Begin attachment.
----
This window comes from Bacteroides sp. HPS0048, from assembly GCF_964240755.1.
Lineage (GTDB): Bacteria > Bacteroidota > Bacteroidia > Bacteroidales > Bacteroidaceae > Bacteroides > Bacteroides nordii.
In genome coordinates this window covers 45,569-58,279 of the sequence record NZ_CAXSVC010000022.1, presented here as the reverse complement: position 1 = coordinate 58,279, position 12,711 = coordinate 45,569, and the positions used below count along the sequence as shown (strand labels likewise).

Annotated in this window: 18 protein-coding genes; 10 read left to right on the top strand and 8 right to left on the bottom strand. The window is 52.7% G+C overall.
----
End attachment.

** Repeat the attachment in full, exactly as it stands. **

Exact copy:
This window comes from Bacteroides sp. HPS0048, from assembly GCF_964240755.1.
Lineage (GTDB): Bacteria > Bacteroidota > Bacteroidia > Bacteroidales > Bacteroidaceae > Bacteroides > Bacteroides nordii.
In genome coordinates this window covers 45,569-58,279 of the sequence record NZ_CAXSVC010000022.1, presented here as the reverse complement: position 1 = coordinate 58,279, position 12,711 = coordinate 45,569, and the positions used below count along the sequence as shown (strand labels likewise).

Annotated in this window: 18 protein-coding genes; 10 read left to right on the top strand and 8 right to left on the bottom strand. The window is 52.7% G+C overall.